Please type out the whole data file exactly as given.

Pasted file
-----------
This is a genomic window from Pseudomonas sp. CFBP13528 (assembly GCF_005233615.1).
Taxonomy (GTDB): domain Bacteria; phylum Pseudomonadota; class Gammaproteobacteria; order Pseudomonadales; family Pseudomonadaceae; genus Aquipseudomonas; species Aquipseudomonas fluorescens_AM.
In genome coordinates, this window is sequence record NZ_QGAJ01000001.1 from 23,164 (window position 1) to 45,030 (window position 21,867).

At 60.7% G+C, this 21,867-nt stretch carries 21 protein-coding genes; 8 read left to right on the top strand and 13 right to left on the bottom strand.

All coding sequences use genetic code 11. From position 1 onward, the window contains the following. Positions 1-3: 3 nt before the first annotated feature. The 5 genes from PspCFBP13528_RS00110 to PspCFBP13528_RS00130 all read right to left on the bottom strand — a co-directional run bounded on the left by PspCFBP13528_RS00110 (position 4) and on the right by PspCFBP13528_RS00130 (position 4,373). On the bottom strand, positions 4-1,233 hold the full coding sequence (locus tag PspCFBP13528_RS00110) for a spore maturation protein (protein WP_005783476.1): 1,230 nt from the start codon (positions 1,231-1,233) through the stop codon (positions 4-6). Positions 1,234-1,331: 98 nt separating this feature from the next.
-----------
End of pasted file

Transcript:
This is a genomic window from Pseudomonas sp. CFBP13528 (assembly GCF_005233615.1).
Taxonomy (GTDB): domain Bacteria; phylum Pseudomonadota; class Gammaproteobacteria; order Pseudomonadales; family Pseudomonadaceae; genus Aquipseudomonas; species Aquipseudomonas fluorescens_AM.
In genome coordinates, this window is sequence record NZ_QGAJ01000001.1 from 23,164 (window position 1) to 45,030 (window position 21,867).

At 60.7% G+C, this 21,867-nt stretch carries 21 protein-coding genes; 8 read left to right on the top strand and 13 right to left on the bottom strand.

All coding sequences use genetic code 11. From position 1 onward, the window contains the following. Positions 1-3: 3 nt before the first annotated feature. The 5 genes from PspCFBP13528_RS00110 to PspCFBP13528_RS00130 all read right to left on the bottom strand — a co-directional run bounded on the left by PspCFBP13528_RS00110 (position 4) and on the right by PspCFBP13528_RS00130 (position 4,373). On the bottom strand, positions 4-1,233 hold the full coding sequence (locus tag PspCFBP13528_RS00110) for a spore maturation protein (protein WP_005783476.1): 1,230 nt from the start codon (positions 1,231-1,233) through the stop codon (positions 4-6). Positions 1,234-1,331: 98 nt separating this feature from the next.